While it is home to The Famous Grouse Experience, Glenturret distillery itself and the single malt it produces often seem to be overlooked, but owners The Edrington Group are in the process of altering all that. Glenturret is the only distillery in Scotland where hand-mashing occurs in the open mashtun, and still cut points are made at the behest of the eyes of experienced operators. Using the slogan By Hand and By Heart' to emphasise the craft element of Glenturret, versions of three single malt expressions which were previously exclusive to The Whisky Shop chain have been tweaked, increased in strength to 46%abv and repackaged and offered for general release. The trio are The Glenturret Peated Edition, The Glenturret Sherry Edition and The Glenturret Triple Wood, matured in a combination of first-fill Spanish oak sherry butts, refill American oak hogsheads and first-fill former Bourbon barrels. Additionally, Glenturret has released a 28-year-old single cask bottling named the Brock Malloy Edition. Just 240 bottles are available, exclusively online, at a cost of £200 per bottle. According to Neil Cameron, Distillery Manager at Glenturret, "In 1986, Chic Brock and Hugh Malloy were the two stillmen here, lovingly crafting a Highland single malt in Perthshire, the same traditional way their relatives had 100 years before. You can taste the passion and the fine workmanship in the liquid. This has to be one of the best Glenturret malts I have ever tried."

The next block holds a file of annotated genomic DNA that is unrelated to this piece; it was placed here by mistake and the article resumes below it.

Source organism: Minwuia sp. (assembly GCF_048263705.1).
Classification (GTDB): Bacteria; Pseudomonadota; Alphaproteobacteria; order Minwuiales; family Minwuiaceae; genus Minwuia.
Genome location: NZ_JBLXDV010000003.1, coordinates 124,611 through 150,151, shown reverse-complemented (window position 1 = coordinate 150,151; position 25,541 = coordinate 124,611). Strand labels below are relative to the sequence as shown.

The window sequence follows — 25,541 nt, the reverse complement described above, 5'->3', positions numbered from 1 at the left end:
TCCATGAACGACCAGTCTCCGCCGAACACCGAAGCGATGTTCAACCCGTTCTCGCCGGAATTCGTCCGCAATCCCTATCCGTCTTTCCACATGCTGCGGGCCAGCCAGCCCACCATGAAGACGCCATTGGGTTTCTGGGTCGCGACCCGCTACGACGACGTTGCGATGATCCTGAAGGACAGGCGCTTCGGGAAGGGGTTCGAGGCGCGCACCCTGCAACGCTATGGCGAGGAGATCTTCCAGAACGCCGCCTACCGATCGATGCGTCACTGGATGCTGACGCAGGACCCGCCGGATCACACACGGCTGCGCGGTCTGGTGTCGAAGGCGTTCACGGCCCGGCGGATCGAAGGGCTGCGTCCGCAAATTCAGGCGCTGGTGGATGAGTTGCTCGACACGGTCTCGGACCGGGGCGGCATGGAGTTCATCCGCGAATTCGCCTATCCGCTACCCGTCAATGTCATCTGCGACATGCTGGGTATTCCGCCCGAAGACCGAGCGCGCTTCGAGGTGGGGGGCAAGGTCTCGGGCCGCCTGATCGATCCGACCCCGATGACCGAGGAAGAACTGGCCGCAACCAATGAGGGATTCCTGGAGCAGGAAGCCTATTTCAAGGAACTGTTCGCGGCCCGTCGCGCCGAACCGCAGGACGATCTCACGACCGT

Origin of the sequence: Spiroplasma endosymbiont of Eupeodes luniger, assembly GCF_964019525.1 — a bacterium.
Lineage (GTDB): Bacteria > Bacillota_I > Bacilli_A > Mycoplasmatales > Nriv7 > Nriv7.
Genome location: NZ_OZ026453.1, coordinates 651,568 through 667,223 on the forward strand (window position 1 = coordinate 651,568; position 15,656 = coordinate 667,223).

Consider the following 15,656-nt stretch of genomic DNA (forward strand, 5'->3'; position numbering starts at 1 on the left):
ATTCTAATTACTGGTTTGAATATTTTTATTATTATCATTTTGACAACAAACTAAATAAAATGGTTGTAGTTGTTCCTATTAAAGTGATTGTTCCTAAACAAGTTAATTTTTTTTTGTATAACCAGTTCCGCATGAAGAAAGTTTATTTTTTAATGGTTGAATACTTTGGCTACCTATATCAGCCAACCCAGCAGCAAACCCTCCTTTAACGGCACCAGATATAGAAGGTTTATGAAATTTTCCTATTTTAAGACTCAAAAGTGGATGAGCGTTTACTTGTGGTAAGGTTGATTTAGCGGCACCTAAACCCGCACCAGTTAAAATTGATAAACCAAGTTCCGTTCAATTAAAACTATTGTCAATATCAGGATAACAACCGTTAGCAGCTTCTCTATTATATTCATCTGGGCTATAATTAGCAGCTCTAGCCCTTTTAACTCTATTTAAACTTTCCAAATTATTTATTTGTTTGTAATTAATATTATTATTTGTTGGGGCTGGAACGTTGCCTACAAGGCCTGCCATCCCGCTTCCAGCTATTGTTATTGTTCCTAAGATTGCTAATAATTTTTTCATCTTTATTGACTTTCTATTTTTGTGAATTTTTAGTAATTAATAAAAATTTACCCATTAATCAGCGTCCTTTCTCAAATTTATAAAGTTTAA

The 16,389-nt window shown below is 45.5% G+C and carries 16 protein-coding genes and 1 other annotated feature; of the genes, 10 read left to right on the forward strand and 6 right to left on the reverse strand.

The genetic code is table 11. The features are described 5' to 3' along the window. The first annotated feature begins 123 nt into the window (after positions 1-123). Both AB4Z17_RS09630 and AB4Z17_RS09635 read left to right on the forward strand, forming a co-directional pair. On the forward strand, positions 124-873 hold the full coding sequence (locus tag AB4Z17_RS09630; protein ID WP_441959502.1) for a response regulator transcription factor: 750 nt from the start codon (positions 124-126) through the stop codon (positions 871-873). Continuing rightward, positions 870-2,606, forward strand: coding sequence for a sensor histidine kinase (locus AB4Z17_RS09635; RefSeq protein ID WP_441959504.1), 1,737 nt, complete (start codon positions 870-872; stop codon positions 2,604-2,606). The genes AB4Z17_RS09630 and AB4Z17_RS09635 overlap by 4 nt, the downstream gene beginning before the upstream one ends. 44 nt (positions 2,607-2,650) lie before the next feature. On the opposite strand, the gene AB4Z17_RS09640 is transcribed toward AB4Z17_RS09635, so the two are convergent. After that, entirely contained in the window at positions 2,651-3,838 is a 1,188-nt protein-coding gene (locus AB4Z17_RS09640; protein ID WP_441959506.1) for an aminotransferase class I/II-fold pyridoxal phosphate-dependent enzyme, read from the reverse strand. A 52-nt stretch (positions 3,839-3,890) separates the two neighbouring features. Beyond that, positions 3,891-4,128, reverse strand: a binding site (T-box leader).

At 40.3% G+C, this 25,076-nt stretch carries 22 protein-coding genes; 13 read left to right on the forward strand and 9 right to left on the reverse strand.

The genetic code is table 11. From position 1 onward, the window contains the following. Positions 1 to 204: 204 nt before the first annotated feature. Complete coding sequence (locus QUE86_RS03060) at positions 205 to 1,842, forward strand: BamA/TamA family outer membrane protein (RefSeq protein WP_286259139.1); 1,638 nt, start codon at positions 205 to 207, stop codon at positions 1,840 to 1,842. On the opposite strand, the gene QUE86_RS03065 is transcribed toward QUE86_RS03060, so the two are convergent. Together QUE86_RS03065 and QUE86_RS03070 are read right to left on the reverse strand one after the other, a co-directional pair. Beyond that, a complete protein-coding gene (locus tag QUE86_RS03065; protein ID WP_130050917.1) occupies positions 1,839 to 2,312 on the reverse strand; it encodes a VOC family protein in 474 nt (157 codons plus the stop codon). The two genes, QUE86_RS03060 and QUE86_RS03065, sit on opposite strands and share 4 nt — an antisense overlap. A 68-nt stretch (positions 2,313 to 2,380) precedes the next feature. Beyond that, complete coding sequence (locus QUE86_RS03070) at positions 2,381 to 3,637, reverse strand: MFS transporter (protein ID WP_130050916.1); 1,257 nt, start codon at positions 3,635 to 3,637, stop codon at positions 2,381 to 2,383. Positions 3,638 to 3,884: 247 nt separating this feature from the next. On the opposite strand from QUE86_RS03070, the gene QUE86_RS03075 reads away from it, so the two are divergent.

And finally…

Ireland's distillery-building boom continues apace, with the latest news being that US distiller Brown-Forman - owner of Jack Daniels - has acquired the Slane Castle Irish whiskey brand and plans to spend $50 million developing a distillery on the Slane Castle estate in County Meath. This follows the official opening of the Teeling Distillery in Dublin last month - the first new distillery in the Irish capital for 125 years.